Monroe Street construction starts with no detour plan in place

Monroe Street construction starts with no detour plan in place

One of Madison’s busiest thoroughfares is about to get even busier and more chaotic. Construction begins Monday on an eight-month repaving project on Monroe Street.

Traffic headed downtown from Odana Road to Regent Street will be down to one lane until November. All outbound lanes will be completely closed during that time.

The project engineer promised big changes to make the busy road smoother, safer, more pedestrian-friendly, and modernized.

Starting Monday, workers will begin ripping up the pavement to replace the utilities underneath. The $18.6 million project will not only entail aesthetic street repair, but a new sewer system and water mains.

“This has been a long time coming,” said project engineer Jim Wolfe. “This has been a project that’s been delayed for a few years. Right now, we have utilities that are over 100 years old.”

Wolfe said the pavement has gotten so bad in many places that it’s become a safety issue and a maintenance headache.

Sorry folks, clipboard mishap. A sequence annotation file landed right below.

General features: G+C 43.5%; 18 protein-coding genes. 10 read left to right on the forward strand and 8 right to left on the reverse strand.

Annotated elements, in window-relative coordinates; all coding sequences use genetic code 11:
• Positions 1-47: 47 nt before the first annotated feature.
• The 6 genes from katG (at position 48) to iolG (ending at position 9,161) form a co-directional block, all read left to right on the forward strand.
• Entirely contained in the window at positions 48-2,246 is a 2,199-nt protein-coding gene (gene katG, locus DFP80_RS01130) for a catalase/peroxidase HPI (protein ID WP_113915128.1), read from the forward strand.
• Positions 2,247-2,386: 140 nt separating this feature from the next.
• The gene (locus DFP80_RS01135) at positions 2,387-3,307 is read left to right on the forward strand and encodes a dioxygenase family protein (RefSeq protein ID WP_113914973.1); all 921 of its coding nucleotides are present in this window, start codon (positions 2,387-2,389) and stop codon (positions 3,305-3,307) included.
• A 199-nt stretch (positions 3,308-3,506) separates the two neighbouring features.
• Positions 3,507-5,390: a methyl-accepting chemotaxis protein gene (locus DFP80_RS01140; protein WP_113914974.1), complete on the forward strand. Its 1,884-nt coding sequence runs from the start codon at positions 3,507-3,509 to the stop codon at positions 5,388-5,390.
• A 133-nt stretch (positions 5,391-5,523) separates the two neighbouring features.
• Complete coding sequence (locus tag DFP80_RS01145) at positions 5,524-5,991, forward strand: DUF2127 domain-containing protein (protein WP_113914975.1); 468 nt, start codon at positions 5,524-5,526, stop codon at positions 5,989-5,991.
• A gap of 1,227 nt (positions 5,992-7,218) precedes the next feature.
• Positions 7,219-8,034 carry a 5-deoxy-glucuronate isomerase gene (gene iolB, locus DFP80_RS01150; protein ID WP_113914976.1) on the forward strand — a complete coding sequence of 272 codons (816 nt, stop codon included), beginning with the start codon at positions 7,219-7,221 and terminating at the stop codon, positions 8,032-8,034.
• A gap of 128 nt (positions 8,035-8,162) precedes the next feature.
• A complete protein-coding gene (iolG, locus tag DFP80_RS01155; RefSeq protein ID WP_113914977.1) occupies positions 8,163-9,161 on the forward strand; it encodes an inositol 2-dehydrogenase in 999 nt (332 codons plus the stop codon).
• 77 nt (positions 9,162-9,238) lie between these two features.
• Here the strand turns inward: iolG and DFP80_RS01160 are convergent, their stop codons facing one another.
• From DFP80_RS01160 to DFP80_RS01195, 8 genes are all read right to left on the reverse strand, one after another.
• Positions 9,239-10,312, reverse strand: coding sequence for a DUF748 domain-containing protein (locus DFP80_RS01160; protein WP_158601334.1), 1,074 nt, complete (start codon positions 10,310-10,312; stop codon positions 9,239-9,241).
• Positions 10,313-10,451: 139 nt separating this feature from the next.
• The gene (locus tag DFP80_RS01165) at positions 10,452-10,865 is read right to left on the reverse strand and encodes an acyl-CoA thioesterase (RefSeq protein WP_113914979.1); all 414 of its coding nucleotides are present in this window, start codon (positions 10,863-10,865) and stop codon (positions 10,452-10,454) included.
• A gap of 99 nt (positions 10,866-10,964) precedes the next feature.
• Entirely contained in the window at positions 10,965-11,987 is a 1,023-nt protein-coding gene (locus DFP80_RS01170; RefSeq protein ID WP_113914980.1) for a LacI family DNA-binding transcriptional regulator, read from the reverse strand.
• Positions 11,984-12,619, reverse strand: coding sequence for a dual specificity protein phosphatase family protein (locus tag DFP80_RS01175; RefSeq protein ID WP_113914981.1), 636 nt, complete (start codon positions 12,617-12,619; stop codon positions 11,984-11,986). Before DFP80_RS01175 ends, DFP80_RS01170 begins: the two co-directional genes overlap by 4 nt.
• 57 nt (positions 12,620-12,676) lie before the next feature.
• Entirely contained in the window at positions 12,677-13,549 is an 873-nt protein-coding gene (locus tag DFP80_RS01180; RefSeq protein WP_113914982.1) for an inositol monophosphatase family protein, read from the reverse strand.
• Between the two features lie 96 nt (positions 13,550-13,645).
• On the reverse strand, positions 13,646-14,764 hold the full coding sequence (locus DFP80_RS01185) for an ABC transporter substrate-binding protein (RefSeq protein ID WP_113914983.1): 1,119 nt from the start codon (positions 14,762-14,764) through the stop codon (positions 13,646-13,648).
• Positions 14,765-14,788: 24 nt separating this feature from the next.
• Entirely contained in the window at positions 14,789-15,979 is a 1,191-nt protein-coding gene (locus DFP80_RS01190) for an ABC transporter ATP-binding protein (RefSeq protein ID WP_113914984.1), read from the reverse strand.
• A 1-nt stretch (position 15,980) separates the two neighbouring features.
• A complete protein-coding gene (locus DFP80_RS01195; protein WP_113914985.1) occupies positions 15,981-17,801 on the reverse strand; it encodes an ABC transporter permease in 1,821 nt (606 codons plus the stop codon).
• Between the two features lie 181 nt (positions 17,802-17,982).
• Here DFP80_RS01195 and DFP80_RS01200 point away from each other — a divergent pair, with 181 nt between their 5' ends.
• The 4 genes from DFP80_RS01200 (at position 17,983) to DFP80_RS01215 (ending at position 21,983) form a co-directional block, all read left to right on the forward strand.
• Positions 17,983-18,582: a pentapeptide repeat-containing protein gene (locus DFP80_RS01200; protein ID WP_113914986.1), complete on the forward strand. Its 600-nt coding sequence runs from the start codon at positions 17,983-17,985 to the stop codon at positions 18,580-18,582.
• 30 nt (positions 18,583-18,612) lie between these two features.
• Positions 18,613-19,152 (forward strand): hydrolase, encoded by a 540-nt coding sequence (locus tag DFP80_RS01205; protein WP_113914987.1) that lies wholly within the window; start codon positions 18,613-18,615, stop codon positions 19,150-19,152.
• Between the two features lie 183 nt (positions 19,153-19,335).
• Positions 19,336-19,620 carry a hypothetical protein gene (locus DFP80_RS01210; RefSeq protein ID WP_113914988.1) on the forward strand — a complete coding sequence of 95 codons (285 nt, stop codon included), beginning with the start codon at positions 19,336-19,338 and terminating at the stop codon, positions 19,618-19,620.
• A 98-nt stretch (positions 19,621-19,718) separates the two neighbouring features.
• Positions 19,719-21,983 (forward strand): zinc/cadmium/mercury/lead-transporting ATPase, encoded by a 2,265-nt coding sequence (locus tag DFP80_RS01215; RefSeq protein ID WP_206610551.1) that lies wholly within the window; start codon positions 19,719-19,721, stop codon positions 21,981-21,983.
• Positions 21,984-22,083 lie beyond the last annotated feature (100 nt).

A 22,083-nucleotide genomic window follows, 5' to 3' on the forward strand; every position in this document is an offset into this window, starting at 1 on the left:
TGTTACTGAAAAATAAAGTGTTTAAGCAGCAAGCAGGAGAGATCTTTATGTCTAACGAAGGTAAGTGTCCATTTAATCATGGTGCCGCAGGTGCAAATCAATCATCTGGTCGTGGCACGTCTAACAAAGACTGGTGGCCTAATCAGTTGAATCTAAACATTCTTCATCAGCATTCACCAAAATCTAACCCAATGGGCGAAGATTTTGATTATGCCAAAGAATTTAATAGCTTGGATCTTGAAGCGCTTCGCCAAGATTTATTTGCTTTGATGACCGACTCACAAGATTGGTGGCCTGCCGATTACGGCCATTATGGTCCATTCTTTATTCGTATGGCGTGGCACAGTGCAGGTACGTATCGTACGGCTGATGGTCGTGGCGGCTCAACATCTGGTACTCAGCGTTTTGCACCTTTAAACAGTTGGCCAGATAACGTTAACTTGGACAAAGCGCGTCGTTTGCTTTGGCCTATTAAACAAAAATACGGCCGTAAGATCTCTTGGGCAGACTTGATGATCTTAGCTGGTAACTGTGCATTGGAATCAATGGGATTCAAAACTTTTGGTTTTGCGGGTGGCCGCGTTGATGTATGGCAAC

The city has no detour route in place. Wolfe said there are too many options to designate one alternative route.

“Unfortunately for Monroe Street, there’s not a great parallel route,” Wolfe said. “We don’t have a great way to guess where people are trying to get to. We’re just letting people choose their own routes.”

Wolfe said Madison is ready to put out a list of recommended detour routes if necessary, but they aren’t doing so because there are so many different options they fear they could send drivers in the wrong direction.

The city is also working with Google Maps and Waze, so drivers using those mapping apps can search for the fastest alternative routes to get around Monroe Street construction.

Shop owners are worried about losing customers during construction. Wolfe said communication with them is key.

“We understand this is going to have a big impact on them,” Wolfe said. “We’re trying to keep them informed on everything that’s taking place, so they can get the message out to their customers. We want people to know all the businesses are still open, and it may be a little bit more difficult to get to them. It’s going to be a difficult year for them, so we hope everybody makes the effort to support those local businesses.”

The city hopes to have everything complete by the middle of November: new pavement, raised intersections, and higher visibility crosswalks to make the area safer to walk.